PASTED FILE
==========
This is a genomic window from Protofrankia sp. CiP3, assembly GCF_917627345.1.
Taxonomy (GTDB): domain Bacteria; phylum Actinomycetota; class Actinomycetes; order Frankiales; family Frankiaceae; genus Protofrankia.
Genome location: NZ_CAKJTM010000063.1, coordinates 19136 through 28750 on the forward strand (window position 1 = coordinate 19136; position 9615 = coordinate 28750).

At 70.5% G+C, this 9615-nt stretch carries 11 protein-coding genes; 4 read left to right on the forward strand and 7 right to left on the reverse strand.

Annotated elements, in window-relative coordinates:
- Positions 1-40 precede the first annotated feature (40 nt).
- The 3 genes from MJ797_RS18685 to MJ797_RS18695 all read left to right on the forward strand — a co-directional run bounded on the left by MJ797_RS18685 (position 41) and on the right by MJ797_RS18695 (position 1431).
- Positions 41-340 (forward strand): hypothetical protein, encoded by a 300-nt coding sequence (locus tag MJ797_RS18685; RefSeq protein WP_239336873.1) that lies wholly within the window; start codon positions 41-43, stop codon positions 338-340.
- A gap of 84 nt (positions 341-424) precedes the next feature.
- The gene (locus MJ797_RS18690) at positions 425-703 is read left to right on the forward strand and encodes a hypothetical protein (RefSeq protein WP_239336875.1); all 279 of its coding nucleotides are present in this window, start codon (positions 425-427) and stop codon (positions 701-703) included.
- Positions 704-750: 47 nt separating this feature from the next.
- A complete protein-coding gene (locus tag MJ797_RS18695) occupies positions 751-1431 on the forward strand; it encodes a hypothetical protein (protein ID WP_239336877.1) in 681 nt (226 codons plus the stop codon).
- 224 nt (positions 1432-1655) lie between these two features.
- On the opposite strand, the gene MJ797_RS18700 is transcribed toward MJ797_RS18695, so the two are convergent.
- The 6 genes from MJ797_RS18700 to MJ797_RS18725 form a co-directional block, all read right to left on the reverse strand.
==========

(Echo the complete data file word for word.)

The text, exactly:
This is a genomic window from Protofrankia sp. CiP3, assembly GCF_917627345.1.
Taxonomy (GTDB): domain Bacteria; phylum Actinomycetota; class Actinomycetes; order Frankiales; family Frankiaceae; genus Protofrankia.
Genome location: NZ_CAKJTM010000063.1, coordinates 19136 through 28750 on the forward strand (window position 1 = coordinate 19136; position 9615 = coordinate 28750).

At 70.5% G+C, this 9615-nt stretch carries 11 protein-coding genes; 4 read left to right on the forward strand and 7 right to left on the reverse strand.

Annotated elements, in window-relative coordinates:
- Positions 1-40 precede the first annotated feature (40 nt).
- The 3 genes from MJ797_RS18685 to MJ797_RS18695 all read left to right on the forward strand — a co-directional run bounded on the left by MJ797_RS18685 (position 41) and on the right by MJ797_RS18695 (position 1431).
- Positions 41-340 (forward strand): hypothetical protein, encoded by a 300-nt coding sequence (locus tag MJ797_RS18685; RefSeq protein WP_239336873.1) that lies wholly within the window; start codon positions 41-43, stop codon positions 338-340.
- A gap of 84 nt (positions 341-424) precedes the next feature.
- The gene (locus MJ797_RS18690) at positions 425-703 is read left to right on the forward strand and encodes a hypothetical protein (RefSeq protein WP_239336875.1); all 279 of its coding nucleotides are present in this window, start codon (positions 425-427) and stop codon (positions 701-703) included.
- Positions 704-750: 47 nt separating this feature from the next.
- A complete protein-coding gene (locus tag MJ797_RS18695) occupies positions 751-1431 on the forward strand; it encodes a hypothetical protein (protein ID WP_239336877.1) in 681 nt (226 codons plus the stop codon).
- 224 nt (positions 1432-1655) lie between these two features.
- On the opposite strand, the gene MJ797_RS18700 is transcribed toward MJ797_RS18695, so the two are convergent.
- The 6 genes from MJ797_RS18700 to MJ797_RS18725 form a co-directional block, all read right to left on the reverse strand.